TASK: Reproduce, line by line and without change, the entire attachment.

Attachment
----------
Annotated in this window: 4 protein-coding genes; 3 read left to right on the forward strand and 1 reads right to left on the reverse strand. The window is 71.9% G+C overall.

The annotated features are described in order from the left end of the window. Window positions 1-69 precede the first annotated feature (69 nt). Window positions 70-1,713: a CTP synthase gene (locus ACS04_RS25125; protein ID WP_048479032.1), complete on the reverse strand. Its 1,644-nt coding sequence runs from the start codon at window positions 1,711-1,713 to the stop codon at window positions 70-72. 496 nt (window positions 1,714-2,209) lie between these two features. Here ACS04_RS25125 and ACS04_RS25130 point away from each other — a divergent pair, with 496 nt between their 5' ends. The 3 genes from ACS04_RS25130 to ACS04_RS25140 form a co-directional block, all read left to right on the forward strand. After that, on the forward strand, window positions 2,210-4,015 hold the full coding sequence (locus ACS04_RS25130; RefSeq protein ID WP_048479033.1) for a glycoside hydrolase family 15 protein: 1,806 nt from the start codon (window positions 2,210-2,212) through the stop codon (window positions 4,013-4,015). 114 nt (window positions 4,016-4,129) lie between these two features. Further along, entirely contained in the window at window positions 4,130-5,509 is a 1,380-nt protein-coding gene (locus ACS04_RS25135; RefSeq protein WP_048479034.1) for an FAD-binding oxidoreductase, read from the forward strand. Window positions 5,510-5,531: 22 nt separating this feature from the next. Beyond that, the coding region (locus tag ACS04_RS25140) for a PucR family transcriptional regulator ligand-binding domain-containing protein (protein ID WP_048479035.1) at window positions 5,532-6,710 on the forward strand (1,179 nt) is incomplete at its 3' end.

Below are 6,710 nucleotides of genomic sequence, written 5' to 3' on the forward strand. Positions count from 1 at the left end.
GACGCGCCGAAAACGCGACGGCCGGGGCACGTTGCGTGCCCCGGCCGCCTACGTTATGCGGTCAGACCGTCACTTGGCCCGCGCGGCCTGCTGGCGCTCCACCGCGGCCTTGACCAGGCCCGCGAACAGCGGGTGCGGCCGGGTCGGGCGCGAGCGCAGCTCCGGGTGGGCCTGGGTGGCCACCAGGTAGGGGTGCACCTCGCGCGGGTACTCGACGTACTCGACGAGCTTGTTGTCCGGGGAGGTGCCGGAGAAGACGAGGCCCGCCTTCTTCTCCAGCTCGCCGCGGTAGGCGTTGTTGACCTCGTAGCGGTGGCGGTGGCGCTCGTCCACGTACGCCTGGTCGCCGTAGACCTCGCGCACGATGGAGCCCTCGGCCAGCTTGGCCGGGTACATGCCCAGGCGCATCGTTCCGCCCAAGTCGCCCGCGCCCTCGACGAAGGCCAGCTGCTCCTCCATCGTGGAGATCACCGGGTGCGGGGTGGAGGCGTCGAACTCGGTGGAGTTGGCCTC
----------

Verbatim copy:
Annotated in this window: 4 protein-coding genes; 3 read left to right on the forward strand and 1 reads right to left on the reverse strand. The window is 71.9% G+C overall.

The annotated features are described in order from the left end of the window. Window positions 1-69 precede the first annotated feature (69 nt). Window positions 70-1,713: a CTP synthase gene (locus ACS04_RS25125; protein ID WP_048479032.1), complete on the reverse strand. Its 1,644-nt coding sequence runs from the start codon at window positions 1,711-1,713 to the stop codon at window positions 70-72. 496 nt (window positions 1,714-2,209) lie between these two features. Here ACS04_RS25125 and ACS04_RS25130 point away from each other — a divergent pair, with 496 nt between their 5' ends. The 3 genes from ACS04_RS25130 to ACS04_RS25140 form a co-directional block, all read left to right on the forward strand. After that, on the forward strand, window positions 2,210-4,015 hold the full coding sequence (locus ACS04_RS25130; RefSeq protein ID WP_048479033.1) for a glycoside hydrolase family 15 protein: 1,806 nt from the start codon (window positions 2,210-2,212) through the stop codon (window positions 4,013-4,015). 114 nt (window positions 4,016-4,129) lie between these two features. Further along, entirely contained in the window at window positions 4,130-5,509 is a 1,380-nt protein-coding gene (locus ACS04_RS25135; RefSeq protein WP_048479034.1) for an FAD-binding oxidoreductase, read from the forward strand. Window positions 5,510-5,531: 22 nt separating this feature from the next. Beyond that, the coding region (locus tag ACS04_RS25140) for a PucR family transcriptional regulator ligand-binding domain-containing protein (protein ID WP_048479035.1) at window positions 5,532-6,710 on the forward strand (1,179 nt) is incomplete at its 3' end.

Below are 6,710 nucleotides of genomic sequence, written 5' to 3' on the forward strand. Positions count from 1 at the left end.
GACGCGCCGAAAACGCGACGGCCGGGGCACGTTGCGTGCCCCGGCCGCCTACGTTATGCGGTCAGACCGTCACTTGGCCCGCGCGGCCTGCTGGCGCTCCACCGCGGCCTTGACCAGGCCCGCGAACAGCGGGTGCGGCCGGGTCGGGCGCGAGCGCAGCTCCGGGTGGGCCTGGGTGGCCACCAGGTAGGGGTGCACCTCGCGCGGGTACTCGACGTACTCGACGAGCTTGTTGTCCGGGGAGGTGCCGGAGAAGACGAGGCCCGCCTTCTTCTCCAGCTCGCCGCGGTAGGCGTTGTTGACCTCGTAGCGGTGGCGGTGGCGCTCGTCCACGTACGCCTGGTCGCCGTAGACCTCGCGCACGATGGAGCCCTCGGCCAGCTTGGCCGGGTACATGCCCAGGCGCATCGTTCCGCCCAAGTCGCCCGCGCCCTCGACGAAGGCCAGCTGCTCCTCCATCGTGGAGATCACCGGGTGCGGGGTGGAGGCGTCGAACTCGGTGGAGTTGGCCTC